Setting up Linkerd

Posted June 5, 2019 by Thomas Kooi ‐ 5 min read

Kubernetes Linkerd Service Mesh

Installing Linkerd2 into an existing Kubernetes Cluster

One awesome tool that I got to learn a great deal more about during KubeCon EU is Linkerd 2. It’s simple to use and looks really promising. This post is about setting it up and the things I encountered during that process.

When going to the Linkerd documentation, the Getting Started page is a pretty good help at getting you up and running. This post has been done with Linkerd v2.3.1.

Getting the CLI tool

You will want to install the linkerd CLI tool. They provide an easy to use script for doing so;

curl https://run.linkerd.io/install | sh

Alternatively, go to their Releases and download the linkerd2-cli binary for your system. I’d recommend the stable version.

If you use Brew, you can also run

brew install linkerd

Awesome pre-requirements check

The Linkerd CLI tool has a check command to validate if you are ready to install it into your cluster;

linkerd check --pre

Essentially what it does is validate the Kube version, check if you have the required RBAC permissions in your cluster to create the required resources and see if you won’t run into any issues with Pod Security Policy.

Installing

When installing, you will probably also want to enable the auto-inject functionality. From what I understood, it’s going to be enabled by default in a later version. I haven’t ran into any troubles with it yet - it’s also opt-in when enabled, so you will need to specifically enable a namespace, deployment or statefulset to be part of the mesh.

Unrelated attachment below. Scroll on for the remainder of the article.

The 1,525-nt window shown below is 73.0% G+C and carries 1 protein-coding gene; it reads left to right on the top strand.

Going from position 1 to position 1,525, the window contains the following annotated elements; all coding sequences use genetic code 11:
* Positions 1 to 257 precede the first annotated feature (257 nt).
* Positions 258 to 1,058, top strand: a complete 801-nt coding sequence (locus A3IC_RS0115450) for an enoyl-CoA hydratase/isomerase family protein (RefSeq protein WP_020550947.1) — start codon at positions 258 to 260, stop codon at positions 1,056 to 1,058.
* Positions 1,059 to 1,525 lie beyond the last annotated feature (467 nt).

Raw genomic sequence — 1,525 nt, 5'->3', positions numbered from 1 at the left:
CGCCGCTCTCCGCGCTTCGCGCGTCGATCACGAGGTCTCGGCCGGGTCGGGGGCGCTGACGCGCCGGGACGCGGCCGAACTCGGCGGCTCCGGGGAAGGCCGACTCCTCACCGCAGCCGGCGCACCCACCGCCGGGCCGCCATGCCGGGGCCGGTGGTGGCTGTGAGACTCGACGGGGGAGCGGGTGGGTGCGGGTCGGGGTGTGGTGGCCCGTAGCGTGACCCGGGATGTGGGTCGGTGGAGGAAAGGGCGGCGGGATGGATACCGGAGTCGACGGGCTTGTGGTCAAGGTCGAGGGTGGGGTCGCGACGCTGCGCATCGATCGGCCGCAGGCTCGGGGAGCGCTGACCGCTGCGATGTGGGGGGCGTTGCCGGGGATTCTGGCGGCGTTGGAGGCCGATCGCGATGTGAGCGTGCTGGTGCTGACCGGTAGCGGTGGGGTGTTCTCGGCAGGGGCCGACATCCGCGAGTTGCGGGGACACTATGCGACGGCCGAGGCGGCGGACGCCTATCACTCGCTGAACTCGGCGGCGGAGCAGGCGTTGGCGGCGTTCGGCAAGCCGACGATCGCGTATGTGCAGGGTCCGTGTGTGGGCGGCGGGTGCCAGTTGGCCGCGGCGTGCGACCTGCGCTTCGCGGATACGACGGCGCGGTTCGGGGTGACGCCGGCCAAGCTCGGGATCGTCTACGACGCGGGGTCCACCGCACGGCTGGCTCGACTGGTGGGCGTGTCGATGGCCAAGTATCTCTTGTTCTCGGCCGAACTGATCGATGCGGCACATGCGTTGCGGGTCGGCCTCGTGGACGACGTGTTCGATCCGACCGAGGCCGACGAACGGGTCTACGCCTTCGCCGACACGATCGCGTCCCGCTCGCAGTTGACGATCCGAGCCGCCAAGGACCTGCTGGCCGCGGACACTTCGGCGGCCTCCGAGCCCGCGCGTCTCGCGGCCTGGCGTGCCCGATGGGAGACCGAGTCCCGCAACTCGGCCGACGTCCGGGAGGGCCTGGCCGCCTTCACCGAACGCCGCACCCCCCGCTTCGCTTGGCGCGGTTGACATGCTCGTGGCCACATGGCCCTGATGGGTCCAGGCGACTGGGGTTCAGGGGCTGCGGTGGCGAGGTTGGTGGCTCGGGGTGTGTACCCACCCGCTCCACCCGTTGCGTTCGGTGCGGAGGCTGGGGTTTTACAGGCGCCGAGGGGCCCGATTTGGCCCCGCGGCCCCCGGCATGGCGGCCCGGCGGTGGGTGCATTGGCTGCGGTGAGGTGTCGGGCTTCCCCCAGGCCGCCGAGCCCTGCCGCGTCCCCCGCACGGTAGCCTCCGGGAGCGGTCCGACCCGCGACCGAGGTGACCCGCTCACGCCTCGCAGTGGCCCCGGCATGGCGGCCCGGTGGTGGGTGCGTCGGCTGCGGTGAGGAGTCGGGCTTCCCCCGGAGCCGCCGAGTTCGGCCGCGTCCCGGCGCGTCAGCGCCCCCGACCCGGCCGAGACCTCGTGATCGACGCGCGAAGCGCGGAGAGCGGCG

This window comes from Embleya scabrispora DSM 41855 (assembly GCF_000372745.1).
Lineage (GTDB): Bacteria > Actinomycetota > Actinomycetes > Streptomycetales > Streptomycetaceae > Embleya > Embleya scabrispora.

linkerd install --proxy-auto-inject | kubectl apply -f -

Running the linkerd install command will set-up the control plane for the mesh into it’s own namespace (linkerd by default).

Once completed, you can use linkerd check to validate the installation has succedeed.

linkerd check

One of the issues I had with this is that it’s not yet possible to configure affinity or nodeSelectors for the Linkerd control plane. I deployed this into a staging cluster as well, but before doing so, manually modified the spec for all deployments to include my desired nodeSelectors.

Joining the mesh

Joining a service into the mesh is pretty easy; it just needs some annotations. You can enable it at the namespace level (kubectl annotate <namespace> linkerd.io/inject=enabled) or add an annotation to a pod spec. For example with a deployment; spec.template.metadata.annotations.linkerd.io/inject: enabled.

Note that pods need to be recreate before that it will join the mesh. So any newly created pods will start up with a side car container, the linkerd-proxy.

After running with it

So here are some things I ran into when installing linkerd into a couple staging clusters:

The right interface

Due to how linkerd-proxy works, your proces needs to bind to it’s loopback interface (for instance, 127.0.0.1 or 0.0.0.0 for all interfaces). If you only bind to the pod’s private ip, and not to the loopback, the traffic will never reach your service / process. I ended up having to tweak a couple services for this, that binded on the Pod’s IP only.